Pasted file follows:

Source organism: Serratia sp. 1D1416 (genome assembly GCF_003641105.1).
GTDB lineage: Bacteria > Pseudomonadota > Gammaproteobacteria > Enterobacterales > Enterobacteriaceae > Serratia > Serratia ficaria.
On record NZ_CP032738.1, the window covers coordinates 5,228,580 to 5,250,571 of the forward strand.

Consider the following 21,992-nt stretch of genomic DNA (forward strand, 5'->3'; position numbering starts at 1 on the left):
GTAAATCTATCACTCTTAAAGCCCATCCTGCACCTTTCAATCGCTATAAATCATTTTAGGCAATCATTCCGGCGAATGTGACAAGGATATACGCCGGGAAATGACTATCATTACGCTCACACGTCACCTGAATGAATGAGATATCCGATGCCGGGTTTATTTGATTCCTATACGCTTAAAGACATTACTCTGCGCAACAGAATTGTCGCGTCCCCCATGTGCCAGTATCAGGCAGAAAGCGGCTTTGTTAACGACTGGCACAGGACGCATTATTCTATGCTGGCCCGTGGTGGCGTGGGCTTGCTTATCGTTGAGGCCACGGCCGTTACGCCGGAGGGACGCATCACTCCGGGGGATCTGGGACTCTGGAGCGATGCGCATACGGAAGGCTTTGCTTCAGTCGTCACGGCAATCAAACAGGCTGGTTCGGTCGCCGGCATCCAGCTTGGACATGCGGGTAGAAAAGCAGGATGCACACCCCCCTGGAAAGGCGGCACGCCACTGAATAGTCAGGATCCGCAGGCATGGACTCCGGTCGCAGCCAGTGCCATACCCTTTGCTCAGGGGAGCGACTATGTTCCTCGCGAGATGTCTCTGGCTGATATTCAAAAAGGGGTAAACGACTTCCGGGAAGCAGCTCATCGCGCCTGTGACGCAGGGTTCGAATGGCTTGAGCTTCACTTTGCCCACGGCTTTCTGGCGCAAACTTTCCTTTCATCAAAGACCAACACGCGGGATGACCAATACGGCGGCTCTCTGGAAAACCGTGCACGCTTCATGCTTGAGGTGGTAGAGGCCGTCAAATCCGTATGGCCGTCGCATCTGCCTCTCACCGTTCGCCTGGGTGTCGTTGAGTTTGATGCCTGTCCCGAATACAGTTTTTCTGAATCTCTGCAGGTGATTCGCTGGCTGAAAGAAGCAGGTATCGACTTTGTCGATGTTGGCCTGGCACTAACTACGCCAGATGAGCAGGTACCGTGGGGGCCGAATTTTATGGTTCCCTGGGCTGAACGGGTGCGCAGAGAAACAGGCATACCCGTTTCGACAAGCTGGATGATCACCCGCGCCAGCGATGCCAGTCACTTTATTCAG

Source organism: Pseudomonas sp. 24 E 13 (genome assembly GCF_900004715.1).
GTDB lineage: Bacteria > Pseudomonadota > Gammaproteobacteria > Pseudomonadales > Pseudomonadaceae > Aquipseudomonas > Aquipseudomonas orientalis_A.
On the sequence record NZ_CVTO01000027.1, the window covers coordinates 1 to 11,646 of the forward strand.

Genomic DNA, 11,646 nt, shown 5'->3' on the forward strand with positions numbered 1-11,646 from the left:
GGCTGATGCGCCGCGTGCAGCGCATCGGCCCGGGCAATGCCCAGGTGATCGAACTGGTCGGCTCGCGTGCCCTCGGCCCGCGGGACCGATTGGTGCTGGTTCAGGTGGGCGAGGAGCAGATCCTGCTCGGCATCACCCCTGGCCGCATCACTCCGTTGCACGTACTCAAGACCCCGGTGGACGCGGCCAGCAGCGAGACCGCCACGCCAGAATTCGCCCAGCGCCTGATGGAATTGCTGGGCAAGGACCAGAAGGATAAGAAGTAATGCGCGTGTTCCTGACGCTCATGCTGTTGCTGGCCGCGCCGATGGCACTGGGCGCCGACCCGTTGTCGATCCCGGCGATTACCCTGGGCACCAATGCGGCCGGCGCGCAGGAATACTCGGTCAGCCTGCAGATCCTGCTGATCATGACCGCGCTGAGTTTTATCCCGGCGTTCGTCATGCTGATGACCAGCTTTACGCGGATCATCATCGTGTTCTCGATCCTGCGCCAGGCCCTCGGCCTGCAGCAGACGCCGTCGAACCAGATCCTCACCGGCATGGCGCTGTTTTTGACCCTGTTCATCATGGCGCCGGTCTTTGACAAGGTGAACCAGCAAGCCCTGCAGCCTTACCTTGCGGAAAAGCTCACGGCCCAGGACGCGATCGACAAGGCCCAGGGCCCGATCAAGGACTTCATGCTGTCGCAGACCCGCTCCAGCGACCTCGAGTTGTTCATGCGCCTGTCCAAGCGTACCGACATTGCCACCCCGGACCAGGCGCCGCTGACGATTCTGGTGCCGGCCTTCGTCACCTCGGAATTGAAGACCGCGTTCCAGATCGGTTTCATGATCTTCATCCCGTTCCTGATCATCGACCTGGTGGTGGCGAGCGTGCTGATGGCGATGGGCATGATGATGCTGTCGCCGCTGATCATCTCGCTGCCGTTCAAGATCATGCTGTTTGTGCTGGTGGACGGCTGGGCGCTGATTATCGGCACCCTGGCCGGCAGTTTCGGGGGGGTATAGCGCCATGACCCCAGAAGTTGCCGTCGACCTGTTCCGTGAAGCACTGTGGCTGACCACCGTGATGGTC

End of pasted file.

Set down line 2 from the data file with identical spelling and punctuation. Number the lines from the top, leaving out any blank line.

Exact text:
GTDB lineage: Bacteria > Pseudomonadota > Gammaproteobacteria > Enterobacterales > Enterobacteriaceae > Serratia > Serratia ficaria.